We hope that participants who come primarily as reviewers are diverse in their views on patterns in education. We seek those sympathetic to patterns, those neutral on patterns, and those who may be suspicious of the hype surrounding patterns. Such a diverse audience will give us more complete and objective evaluation of our work. These participants have an opportunity to review a draft of a book that we hope will be much different from the usual CS1 text and to help us set the direction for the use of patterns in a CS1 course.

Format of the Sessions

This focus group will consist primarily of workshops of the writers workshops of submitted material, with authors and reviewers participating. These workshops will be in the broader spirit of writers workshops, with discussion perhaps ranging beyond the specific content of a paper to its role in the larger context of instruction. All papers will be provided to focus group participants before the conference, so that we can all read and prepare for the workshops.

We will also lead an afternoon session on elementary patterns for all PLoP attendees. This session will encourage interactions with conference attendees in other domains, and we will work with the conference organizers to identify other opportunities for cross-pollination of ideas and discussions between focus groups.

How to Submit

Potential participants should send e-mail to Eugene Wallingford.

Prospective authors may submit papers in PDF, HTML, text, or PostScript. Any authors who have not been a part of previous elementary patterns writing projects, in particular the ChiliPLoP 2003 Hot Topic, should contact us prior to submitting a paper, to see how we can coordinate the paper with the larger projects.

Prospective reviewers should submit a short statement of their interest in the focus group and their background in computer science instruction.

We also welcome any questions regarding submission, pre-conference preparation, focus group activities, or any other topics related to this focus group.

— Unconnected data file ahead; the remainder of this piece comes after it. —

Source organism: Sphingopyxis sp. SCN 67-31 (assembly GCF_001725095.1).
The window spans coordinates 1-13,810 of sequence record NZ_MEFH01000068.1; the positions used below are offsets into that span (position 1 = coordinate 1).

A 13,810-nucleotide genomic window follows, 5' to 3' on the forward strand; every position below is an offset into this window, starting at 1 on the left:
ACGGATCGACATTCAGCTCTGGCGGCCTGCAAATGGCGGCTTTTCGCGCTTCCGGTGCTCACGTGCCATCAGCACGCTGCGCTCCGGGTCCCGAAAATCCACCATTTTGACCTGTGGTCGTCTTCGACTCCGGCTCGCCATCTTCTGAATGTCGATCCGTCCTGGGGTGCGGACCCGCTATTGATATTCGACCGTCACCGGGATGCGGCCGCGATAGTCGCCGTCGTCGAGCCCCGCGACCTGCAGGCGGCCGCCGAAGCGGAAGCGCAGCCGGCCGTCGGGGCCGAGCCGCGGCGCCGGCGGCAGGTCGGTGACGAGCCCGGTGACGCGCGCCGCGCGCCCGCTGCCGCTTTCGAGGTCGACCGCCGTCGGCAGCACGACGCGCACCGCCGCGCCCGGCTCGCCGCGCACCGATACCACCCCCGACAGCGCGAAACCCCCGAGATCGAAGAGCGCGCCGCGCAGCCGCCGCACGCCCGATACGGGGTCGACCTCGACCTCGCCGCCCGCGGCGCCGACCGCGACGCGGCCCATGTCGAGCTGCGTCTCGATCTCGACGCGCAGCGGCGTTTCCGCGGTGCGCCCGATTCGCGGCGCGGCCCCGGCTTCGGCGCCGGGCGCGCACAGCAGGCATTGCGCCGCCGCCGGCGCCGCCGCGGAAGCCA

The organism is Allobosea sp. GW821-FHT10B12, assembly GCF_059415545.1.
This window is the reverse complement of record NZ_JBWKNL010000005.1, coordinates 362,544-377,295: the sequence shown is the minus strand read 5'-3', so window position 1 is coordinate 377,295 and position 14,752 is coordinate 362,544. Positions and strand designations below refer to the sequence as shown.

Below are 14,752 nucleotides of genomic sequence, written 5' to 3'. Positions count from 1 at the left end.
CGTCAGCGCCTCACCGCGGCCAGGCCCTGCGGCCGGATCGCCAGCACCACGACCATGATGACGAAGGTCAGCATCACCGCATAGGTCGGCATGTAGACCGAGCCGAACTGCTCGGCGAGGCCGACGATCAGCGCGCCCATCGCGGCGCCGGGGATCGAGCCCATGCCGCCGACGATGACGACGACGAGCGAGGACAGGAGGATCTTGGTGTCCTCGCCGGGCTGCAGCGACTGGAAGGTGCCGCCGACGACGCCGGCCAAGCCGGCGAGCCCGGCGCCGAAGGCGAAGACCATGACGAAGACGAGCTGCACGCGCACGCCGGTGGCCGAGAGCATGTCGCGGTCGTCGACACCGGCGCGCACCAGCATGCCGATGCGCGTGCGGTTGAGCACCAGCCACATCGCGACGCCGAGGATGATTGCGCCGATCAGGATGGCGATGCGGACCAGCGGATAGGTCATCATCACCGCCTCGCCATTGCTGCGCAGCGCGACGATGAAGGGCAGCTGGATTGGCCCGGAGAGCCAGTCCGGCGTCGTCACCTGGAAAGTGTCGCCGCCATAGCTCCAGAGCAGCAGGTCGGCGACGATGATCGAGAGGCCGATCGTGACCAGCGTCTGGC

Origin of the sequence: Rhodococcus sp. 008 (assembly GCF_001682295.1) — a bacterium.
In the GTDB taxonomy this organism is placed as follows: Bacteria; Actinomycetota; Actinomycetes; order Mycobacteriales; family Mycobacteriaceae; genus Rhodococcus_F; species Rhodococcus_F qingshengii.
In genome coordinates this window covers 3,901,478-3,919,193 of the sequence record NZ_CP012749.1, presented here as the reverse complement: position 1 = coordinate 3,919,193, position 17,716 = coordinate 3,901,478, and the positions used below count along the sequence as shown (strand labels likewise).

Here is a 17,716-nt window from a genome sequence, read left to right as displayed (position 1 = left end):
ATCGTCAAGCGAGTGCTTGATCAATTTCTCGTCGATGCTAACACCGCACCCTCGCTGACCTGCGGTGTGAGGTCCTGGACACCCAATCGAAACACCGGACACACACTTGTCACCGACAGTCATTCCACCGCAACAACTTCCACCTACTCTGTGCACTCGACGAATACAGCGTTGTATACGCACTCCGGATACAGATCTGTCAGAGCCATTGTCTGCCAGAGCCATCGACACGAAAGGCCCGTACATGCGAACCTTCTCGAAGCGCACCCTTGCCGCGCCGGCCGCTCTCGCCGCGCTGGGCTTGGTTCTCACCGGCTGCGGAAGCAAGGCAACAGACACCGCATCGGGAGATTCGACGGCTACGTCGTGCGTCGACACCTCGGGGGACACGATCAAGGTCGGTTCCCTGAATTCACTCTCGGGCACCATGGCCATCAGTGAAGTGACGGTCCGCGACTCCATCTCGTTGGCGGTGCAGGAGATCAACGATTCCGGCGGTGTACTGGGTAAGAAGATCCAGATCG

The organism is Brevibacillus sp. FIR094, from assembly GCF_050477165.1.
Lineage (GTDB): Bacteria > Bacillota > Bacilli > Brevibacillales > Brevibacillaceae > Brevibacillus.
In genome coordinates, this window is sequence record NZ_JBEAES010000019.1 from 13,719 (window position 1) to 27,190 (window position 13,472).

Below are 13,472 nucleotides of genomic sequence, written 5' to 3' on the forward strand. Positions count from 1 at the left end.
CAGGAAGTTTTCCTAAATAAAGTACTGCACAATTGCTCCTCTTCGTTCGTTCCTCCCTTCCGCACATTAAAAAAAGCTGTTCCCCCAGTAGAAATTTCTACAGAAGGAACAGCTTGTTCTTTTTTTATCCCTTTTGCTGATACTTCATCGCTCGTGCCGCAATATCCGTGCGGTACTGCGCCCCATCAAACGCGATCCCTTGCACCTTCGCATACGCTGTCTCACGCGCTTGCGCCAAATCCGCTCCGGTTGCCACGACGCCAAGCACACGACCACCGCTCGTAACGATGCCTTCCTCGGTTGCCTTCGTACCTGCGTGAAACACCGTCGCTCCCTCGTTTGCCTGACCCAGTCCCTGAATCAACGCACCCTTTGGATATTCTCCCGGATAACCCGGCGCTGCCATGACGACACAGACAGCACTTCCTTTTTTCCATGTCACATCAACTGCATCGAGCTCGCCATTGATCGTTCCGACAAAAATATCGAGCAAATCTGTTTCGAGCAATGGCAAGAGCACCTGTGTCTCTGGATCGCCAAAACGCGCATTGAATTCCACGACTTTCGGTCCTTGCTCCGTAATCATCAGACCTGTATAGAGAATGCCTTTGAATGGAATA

About the Organizers

Eugene Wallingford is an associate professor in the Department of Computer Science at the University of Northern Iowa. He has been instrumental in organizing many elementary patterns events, including the ChiliPLoP 1998 Hot Topic that launched the community and subsequent workshops at ChiliPLoP and PLoP. He has also organized and presented tutorials on elementary patterns at the annual SIGCSE conference and its regional conferences. His writings about elementary patterns include papers about recursive programming and loops, papers about the use of patterns in evaluating student work, and talks and short papers on using patterns to organize instruction. He has also published patterns in the domain of intelligent systems and has begun to write patterns in the areas of functional programming and language processors.

Ralph Johnson is coordinator of design activities in the Department of Computer Science at the University of Illinois. He has been studying how object-oriented programming changes the way software is developed. His projects include frameworks for operating systems (Choices), drawing editors (HotDraw), music synthesis (Kyma), and business transaction processing (Accounts). He is co-author of the book Design Patterns: Elements of Reusable Object-Oriented Design, winner of the 1994 Software Productivity Award.